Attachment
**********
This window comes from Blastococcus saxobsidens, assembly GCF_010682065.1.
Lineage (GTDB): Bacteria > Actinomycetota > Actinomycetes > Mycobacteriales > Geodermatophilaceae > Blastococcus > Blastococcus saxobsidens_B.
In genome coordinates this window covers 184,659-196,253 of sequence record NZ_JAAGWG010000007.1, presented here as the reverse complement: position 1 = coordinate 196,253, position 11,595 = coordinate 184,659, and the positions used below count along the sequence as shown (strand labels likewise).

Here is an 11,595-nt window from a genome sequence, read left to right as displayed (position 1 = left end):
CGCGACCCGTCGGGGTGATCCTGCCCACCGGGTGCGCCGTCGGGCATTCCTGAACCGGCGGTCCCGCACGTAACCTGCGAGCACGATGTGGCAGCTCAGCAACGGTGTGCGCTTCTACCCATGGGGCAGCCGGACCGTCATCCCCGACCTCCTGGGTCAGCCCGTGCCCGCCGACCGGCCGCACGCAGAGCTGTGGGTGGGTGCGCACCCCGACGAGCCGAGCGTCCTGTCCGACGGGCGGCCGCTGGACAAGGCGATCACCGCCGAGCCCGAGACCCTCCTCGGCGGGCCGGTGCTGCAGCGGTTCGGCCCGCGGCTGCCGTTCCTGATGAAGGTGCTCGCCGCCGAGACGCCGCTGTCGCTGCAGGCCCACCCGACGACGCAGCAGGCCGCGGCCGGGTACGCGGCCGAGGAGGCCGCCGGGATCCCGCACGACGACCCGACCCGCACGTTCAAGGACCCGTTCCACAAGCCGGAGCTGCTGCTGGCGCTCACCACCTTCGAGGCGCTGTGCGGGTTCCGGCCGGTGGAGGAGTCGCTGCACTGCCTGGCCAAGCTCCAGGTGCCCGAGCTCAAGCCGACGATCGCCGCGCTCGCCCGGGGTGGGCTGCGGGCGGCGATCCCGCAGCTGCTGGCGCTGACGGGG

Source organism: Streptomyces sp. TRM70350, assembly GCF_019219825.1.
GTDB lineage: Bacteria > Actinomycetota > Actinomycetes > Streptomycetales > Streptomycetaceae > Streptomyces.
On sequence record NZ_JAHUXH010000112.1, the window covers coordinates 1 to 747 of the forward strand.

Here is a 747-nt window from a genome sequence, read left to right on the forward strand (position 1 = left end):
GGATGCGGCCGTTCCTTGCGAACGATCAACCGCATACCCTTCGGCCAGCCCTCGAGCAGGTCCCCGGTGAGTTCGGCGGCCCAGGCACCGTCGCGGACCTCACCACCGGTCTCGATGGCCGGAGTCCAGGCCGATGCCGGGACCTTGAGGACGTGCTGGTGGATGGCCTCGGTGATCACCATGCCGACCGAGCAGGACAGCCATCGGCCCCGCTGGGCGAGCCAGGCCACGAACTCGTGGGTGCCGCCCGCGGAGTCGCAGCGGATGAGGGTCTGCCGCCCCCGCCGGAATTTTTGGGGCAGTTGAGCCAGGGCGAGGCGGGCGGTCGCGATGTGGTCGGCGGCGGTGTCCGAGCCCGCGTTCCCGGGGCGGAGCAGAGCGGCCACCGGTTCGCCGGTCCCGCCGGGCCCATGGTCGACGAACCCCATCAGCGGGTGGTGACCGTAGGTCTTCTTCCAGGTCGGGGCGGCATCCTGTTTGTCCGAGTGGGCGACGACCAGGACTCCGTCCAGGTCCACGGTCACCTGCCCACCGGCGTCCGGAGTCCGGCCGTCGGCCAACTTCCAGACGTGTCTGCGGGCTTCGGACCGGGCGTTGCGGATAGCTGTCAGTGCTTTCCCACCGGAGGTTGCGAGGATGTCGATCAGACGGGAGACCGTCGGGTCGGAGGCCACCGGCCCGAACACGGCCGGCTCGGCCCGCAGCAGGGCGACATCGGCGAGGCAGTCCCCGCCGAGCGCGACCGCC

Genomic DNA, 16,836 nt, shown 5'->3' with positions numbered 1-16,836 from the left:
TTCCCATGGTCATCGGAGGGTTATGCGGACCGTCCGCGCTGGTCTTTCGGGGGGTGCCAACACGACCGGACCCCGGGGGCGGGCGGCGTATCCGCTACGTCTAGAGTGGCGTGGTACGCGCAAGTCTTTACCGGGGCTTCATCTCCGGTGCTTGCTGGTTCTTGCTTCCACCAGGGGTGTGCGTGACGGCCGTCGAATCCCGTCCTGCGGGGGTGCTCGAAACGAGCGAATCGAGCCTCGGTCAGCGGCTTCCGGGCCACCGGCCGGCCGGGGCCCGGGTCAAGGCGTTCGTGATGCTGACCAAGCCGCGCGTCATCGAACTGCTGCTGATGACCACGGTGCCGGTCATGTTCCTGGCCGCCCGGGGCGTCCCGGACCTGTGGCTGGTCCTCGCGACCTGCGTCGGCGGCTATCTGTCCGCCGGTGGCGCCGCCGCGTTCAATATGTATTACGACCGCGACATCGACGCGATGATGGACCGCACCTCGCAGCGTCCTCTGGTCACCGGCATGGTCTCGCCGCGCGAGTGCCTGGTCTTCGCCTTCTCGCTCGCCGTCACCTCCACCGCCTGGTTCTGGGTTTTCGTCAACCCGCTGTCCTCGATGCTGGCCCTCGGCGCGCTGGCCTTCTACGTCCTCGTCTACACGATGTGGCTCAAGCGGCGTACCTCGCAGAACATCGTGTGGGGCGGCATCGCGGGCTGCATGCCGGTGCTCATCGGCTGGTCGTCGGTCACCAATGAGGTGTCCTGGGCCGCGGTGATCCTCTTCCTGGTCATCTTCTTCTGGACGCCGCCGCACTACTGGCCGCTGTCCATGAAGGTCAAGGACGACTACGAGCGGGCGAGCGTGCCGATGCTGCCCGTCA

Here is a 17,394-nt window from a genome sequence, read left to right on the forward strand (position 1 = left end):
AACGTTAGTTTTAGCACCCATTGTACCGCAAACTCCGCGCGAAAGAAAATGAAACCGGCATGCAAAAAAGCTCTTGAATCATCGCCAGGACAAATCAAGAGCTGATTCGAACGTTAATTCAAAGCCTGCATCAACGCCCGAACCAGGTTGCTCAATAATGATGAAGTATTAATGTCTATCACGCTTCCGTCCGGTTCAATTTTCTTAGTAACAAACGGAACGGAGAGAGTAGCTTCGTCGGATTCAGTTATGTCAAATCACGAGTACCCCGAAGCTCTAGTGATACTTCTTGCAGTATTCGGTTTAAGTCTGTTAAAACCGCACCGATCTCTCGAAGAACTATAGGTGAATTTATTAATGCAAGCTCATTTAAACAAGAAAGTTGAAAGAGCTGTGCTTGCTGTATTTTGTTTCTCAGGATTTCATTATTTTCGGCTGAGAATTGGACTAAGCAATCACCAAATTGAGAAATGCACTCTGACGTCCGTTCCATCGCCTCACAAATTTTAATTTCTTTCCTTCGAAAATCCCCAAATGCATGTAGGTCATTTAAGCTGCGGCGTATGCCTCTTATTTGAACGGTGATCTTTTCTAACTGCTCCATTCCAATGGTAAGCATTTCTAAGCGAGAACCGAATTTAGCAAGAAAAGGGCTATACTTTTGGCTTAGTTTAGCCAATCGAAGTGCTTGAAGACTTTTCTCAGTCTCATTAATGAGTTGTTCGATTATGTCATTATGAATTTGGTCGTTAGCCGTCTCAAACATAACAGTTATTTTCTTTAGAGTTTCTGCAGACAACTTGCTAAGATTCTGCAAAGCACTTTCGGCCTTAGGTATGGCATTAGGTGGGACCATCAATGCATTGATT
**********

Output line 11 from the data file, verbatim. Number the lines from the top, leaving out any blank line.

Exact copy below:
Genomic DNA, 16,836 nt, shown 5'->3' with positions numbered 1-16,836 from the left: